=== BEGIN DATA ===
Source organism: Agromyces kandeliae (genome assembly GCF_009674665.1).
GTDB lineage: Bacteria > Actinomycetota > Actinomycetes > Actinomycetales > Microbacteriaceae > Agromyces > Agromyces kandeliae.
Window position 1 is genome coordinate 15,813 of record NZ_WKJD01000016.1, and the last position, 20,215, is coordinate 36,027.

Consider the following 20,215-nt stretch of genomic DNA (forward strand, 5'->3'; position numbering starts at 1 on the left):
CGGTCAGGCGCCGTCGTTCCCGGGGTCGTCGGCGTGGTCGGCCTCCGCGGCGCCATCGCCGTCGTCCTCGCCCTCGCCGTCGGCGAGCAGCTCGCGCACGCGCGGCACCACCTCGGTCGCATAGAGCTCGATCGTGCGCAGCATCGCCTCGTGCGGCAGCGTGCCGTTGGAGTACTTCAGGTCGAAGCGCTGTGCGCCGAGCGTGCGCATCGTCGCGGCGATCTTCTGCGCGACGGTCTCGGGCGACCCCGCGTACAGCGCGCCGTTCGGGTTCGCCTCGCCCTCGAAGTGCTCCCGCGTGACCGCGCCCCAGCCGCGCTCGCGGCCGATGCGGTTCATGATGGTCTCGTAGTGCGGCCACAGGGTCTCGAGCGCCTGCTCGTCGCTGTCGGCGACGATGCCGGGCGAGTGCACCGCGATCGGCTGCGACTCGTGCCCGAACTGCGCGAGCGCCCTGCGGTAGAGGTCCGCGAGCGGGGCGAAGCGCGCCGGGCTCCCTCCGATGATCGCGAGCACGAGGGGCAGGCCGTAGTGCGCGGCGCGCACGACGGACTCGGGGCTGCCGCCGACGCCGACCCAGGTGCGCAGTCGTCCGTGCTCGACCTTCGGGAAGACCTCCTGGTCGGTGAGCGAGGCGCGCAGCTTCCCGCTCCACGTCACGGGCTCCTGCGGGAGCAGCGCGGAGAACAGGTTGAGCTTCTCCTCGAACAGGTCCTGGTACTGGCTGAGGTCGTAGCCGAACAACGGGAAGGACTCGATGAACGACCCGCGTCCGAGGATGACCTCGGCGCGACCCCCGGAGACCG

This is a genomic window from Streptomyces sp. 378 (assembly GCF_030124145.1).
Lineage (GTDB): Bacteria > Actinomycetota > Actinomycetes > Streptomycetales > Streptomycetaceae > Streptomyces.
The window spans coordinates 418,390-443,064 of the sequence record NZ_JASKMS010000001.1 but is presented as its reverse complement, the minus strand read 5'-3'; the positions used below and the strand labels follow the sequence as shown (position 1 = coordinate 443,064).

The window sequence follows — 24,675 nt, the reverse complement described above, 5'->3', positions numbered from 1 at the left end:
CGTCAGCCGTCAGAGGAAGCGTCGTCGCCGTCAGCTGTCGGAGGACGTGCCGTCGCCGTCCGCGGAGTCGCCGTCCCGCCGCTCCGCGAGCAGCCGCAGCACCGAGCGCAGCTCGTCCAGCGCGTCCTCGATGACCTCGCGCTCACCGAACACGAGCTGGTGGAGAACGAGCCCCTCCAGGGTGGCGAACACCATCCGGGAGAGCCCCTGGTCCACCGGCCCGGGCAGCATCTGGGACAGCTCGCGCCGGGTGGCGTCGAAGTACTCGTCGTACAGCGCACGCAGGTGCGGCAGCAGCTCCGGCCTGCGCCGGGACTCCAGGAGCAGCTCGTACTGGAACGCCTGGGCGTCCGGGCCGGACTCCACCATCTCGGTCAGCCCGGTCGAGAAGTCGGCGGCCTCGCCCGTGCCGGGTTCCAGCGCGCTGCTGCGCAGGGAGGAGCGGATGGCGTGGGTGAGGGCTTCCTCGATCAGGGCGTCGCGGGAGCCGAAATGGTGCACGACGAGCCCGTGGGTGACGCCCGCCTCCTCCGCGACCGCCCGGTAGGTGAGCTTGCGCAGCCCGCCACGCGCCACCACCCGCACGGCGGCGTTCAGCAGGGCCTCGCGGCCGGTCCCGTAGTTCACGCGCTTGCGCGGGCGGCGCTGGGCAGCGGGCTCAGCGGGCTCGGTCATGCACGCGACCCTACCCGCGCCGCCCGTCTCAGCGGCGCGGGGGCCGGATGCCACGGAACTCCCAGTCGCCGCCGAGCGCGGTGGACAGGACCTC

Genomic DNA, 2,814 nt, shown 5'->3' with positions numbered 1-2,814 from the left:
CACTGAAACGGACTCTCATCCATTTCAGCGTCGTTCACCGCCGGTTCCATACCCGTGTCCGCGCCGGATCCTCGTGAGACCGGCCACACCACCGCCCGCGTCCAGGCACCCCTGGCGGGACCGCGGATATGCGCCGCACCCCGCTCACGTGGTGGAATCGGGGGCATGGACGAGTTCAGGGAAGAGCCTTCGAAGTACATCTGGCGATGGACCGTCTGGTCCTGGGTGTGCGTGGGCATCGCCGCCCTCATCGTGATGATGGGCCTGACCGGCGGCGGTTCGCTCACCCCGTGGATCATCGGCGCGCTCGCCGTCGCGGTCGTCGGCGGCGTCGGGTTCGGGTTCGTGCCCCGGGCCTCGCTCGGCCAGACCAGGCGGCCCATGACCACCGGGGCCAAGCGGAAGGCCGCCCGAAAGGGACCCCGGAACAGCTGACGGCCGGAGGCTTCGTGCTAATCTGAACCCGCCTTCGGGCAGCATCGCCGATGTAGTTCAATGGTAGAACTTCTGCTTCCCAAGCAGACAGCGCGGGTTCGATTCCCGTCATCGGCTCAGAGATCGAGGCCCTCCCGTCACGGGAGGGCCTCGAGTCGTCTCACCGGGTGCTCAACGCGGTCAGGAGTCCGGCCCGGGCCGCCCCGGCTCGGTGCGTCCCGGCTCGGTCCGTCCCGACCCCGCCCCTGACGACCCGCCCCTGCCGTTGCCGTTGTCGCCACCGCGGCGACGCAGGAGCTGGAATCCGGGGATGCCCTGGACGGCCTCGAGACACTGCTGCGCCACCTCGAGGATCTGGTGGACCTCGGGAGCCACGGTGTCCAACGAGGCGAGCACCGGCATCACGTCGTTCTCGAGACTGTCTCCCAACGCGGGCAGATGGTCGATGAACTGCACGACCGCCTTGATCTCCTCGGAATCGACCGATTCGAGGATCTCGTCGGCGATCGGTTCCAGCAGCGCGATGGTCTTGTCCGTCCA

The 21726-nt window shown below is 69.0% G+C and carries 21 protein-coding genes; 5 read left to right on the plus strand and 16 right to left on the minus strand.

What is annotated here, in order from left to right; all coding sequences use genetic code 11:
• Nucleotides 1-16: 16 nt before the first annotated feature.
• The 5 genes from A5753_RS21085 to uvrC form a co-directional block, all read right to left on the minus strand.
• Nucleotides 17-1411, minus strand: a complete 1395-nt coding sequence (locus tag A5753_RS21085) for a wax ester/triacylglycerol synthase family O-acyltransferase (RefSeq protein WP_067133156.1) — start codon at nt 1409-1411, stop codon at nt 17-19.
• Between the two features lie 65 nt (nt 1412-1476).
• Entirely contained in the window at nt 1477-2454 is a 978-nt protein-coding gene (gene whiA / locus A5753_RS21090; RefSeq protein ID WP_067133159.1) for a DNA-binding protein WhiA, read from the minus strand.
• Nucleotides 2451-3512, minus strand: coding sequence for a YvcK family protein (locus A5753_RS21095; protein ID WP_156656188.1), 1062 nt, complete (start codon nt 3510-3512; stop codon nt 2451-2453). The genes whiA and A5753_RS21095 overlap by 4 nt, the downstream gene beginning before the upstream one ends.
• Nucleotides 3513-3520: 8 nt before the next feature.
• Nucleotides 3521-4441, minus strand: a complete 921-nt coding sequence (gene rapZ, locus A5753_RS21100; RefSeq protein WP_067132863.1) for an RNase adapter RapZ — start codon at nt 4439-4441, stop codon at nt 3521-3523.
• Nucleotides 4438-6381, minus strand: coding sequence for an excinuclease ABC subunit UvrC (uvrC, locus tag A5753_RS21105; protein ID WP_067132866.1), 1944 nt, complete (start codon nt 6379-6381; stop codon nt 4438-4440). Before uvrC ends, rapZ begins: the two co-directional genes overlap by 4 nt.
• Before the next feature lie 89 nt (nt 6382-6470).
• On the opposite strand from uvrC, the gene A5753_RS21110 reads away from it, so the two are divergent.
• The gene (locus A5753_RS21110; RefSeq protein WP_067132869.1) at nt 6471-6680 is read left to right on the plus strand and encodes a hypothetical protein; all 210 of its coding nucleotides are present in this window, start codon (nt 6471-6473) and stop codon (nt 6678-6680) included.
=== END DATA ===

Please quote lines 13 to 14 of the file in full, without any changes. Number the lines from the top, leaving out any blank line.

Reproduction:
The 21726-nt window shown below is 69.0% G+C and carries 21 protein-coding genes; 5 read left to right on the plus strand and 16 right to left on the minus strand.

What is annotated here, in order from left to right; all coding sequences use genetic code 11: